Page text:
Answer: You don't and can't

Slashdot has a lengthy discussion on this subject and while there's a plethora of suggestions and advice on how to know your code is secure in the end the only right answer is still that you can't.

There are too many variables involved, and if you're using any kind of third-party library then the variables in the equation increase exponentially. The truth is that security and applications must always assume the truth of Heisenberg's Uncertainty Principle: you can never be 100% sure of anything in regards to a physical system.

You can, however, mitigate risk in a variety of ways:

  1. Thorough peer code reviews
  2. Implementation and enforcement of organizational deployment standards requiring source code vulnerability assessment checks
  3. Periodic vulnerability scans of applications
  4. Deployment of an application firewall

Developers tend to agree with #1, #2, and even #3, but balk at #4. I say that the investment in an application firewall such as Traffic Shield is minimal when compared to the monetary penalties resulting from the exploitation of a vulnerability missed by the first three tactics.

And let me ask you this: do you go through #1 and #2 after the application has been deployed and a new vulnerability has been discovered? Yeah, exactly. Once the code has been deemed secure enough to be deployed it's rarely re-checked upon discovery of new exploits roaming the wilds. Even if you do employ tactic #3, how often is it applied and does a formal process exist to address new vulnerabilities discovered?

An application firewall deals with unanticipated and newly discovered exploits and prevents them from reaching your application. Sure, you may already be secured against a plethora of known attacks but unless your organization is particularly paranoid they don't require that you re-check, re-code, and re-deploy applications on a monthly - if not more frequent - basis, which is what it would take to ensure you're always up to date.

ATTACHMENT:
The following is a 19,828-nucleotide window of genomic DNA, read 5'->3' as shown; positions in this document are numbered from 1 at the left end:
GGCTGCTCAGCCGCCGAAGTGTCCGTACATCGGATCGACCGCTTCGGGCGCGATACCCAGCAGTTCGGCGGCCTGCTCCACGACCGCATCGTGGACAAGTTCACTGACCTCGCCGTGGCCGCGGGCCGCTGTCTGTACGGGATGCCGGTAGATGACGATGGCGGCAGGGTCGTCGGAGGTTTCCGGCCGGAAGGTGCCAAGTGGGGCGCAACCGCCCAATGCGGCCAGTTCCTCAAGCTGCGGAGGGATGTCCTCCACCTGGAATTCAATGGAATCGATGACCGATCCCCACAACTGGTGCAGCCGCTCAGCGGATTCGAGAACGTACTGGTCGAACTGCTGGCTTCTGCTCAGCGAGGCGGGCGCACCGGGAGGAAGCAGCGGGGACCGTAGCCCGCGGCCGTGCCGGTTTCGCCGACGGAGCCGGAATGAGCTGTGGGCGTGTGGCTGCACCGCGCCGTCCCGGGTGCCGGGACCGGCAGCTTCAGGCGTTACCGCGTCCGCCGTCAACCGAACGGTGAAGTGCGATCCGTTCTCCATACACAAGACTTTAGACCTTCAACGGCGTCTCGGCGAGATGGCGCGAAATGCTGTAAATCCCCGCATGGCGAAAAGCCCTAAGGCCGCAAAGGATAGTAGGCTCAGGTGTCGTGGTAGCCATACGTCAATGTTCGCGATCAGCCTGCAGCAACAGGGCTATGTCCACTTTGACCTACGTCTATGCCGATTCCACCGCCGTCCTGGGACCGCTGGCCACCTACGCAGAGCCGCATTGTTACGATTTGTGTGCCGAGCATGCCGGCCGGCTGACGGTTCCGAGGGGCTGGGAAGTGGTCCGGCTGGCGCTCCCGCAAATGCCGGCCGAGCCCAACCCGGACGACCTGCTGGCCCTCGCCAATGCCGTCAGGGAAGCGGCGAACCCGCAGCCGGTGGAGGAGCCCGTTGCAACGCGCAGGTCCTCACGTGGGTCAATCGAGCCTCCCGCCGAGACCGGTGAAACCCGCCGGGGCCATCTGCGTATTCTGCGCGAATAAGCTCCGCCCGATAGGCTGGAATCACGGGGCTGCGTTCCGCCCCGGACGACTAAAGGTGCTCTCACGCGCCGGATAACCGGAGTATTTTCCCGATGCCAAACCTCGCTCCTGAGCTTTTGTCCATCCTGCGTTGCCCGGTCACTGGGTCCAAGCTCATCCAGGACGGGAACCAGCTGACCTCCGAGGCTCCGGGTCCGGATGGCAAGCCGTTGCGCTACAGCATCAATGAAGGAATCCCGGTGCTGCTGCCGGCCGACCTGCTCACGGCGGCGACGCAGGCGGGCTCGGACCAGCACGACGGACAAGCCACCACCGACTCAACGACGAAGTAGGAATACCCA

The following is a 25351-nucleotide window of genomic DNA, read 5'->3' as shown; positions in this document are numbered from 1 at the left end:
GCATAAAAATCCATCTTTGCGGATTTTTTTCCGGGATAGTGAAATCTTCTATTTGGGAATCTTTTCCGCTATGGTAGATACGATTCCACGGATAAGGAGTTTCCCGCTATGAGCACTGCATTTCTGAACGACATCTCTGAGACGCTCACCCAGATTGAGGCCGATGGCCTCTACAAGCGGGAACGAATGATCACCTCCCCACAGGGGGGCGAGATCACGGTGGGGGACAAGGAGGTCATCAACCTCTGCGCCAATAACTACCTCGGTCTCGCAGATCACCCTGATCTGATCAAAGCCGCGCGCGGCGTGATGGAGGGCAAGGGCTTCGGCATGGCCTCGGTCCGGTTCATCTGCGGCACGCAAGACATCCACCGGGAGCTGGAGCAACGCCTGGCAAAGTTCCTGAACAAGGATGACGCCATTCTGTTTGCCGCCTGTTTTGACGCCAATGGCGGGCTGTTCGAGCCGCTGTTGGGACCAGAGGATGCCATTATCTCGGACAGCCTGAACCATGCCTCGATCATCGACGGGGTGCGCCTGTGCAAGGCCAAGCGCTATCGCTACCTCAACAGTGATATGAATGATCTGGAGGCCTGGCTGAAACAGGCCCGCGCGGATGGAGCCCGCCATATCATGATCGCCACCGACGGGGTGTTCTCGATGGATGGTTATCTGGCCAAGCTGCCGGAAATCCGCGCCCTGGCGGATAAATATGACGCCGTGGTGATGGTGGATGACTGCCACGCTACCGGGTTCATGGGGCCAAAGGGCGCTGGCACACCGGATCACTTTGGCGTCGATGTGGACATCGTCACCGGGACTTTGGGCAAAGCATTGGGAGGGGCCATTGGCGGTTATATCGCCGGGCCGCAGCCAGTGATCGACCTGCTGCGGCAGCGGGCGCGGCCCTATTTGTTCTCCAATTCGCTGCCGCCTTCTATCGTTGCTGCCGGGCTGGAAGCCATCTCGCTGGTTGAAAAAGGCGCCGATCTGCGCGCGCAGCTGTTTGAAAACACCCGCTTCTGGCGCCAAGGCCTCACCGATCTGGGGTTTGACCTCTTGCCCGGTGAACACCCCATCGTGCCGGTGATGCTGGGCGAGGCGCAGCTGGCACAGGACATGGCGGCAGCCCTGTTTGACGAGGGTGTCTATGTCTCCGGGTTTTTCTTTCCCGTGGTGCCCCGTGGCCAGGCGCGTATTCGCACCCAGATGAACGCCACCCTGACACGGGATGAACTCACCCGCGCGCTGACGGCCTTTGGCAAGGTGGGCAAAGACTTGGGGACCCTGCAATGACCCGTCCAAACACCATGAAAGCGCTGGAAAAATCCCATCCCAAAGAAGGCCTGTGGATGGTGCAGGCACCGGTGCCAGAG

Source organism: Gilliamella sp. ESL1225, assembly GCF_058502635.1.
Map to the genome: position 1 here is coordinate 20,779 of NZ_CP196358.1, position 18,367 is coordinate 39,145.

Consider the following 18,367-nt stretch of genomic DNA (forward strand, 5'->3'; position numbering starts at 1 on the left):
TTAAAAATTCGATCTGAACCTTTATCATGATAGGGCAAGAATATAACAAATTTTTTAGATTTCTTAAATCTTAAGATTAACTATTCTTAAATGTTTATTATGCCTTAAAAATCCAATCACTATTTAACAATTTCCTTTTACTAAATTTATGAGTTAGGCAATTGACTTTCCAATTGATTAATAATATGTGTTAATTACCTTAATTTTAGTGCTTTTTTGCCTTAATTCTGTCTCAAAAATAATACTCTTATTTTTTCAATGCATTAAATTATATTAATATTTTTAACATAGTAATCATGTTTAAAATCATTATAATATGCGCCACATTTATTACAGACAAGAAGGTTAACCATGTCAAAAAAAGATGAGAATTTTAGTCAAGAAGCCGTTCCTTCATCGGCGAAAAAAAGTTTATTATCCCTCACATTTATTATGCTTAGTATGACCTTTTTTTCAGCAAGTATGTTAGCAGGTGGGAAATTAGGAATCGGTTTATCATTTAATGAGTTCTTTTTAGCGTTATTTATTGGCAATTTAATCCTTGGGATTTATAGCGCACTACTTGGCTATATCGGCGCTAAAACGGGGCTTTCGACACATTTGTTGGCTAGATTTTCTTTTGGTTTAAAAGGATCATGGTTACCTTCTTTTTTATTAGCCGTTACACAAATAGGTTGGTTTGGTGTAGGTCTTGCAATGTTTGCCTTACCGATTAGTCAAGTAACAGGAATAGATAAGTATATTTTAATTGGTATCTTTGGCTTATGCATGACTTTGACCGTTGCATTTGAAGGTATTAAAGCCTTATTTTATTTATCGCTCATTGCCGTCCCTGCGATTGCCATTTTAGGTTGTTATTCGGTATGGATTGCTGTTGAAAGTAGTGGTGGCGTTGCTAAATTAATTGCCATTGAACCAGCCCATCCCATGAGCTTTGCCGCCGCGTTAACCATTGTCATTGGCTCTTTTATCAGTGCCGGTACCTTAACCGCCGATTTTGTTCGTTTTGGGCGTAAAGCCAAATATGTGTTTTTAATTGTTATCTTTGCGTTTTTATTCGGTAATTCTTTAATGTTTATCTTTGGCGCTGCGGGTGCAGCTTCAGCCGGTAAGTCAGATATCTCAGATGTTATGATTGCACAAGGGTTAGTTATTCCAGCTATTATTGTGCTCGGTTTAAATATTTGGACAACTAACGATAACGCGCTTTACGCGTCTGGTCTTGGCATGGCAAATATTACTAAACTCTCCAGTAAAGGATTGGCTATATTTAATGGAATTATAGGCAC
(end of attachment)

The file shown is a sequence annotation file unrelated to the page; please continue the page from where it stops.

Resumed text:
An application firewall complements existing security practices within the organization by adding another layer of security. It isn't meant to replace secure coding techniques nor should it be treated as a cure-all for all your application security woes, though they certainly can and are deployed as such in some situations. These products assist in maintaining the highest level of security possible within your organization. By stopping attacks before they reach the application these products provide the opportunity for developers to update code and re-deploy without fear of an attack penetrating their application in the interim. That means you don't have to work around the clock to address a vulnerability and you won't skip steps #1 and #2 in order to hurry a fix into production that might result in the introduction of other vulnerabilities.  

It's because you can't know for certain that your code is secure that these products exist. And while these products won't change the uncertainty of secure code, they can increase the certainty that those insecurities that do exist won't affect your application and its underlying infrastructure.

Imbibing: Coffee